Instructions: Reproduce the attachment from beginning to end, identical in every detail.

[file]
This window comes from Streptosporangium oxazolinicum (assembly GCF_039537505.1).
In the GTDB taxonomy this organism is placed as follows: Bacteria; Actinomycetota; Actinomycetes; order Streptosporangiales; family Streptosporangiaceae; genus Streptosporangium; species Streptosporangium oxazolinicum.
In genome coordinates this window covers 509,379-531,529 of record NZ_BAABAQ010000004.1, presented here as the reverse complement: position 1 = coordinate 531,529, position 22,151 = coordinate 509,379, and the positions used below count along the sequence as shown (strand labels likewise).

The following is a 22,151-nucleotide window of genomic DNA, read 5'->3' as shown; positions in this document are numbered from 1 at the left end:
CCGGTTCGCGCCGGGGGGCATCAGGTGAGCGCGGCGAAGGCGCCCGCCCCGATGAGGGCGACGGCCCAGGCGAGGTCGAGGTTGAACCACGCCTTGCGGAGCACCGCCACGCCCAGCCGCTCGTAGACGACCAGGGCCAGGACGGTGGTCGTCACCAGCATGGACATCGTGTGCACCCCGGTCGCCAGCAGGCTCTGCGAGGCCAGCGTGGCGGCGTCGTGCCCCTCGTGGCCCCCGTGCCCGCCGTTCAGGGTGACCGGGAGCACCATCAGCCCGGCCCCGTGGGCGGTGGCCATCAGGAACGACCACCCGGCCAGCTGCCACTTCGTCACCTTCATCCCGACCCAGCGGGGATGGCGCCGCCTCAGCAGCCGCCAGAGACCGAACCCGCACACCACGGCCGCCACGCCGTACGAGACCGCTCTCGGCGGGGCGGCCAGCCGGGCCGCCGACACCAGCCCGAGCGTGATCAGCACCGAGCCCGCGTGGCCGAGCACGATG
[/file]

This window comes from Streptosporangium oxazolinicum (assembly GCF_039537505.1).
In the GTDB taxonomy this organism is placed as follows: Bacteria; Actinomycetota; Actinomycetes; order Streptosporangiales; family Streptosporangiaceae; genus Streptosporangium; species Streptosporangium oxazolinicum.
In genome coordinates this window covers 509,379-531,529 of record NZ_BAABAQ010000004.1, presented here as the reverse complement: position 1 = coordinate 531,529, position 22,151 = coordinate 509,379, and the positions used below count along the sequence as shown (strand labels likewise).

The following is a 22,151-nucleotide window of genomic DNA, read 5'->3' as shown; positions in this document are numbered from 1 at the left end:
CCGGTTCGCGCCGGGGGGCATCAGGTGAGCGCGGCGAAGGCGCCCGCCCCGATGAGGGCGACGGCCCAGGCGAGGTCGAGGTTGAACCACGCCTTGCGGAGCACCGCCACGCCCAGCCGCTCGTAGACGACCAGGGCCAGGACGGTGGTCGTCACCAGCATGGACATCGTGTGCACCCCGGTCGCCAGCAGGCTCTGCGAGGCCAGCGTGGCGGCGTCGTGCCCCTCGTGGCCCCCGTGCCCGCCGTTCAGGGTGACCGGGAGCACCATCAGCCCGGCCCCGTGGGCGGTGGCCATCAGGAACGACCACCCGGCCAGCTGCCACTTCGTCACCTTCATCCCGACCCAGCGGGGATGGCGCCGCCTCAGCAGCCGCCAGAGACCGAACCCGCACACCACGGCCGCCACGCCGTACGAGACCGCTCTCGGCGGGGCGGCCAGCCGGGCCGCCGACACCAGCCCGAGCGTGATCAGCACCGAGCCCGCGTGGCCGAGCACGATG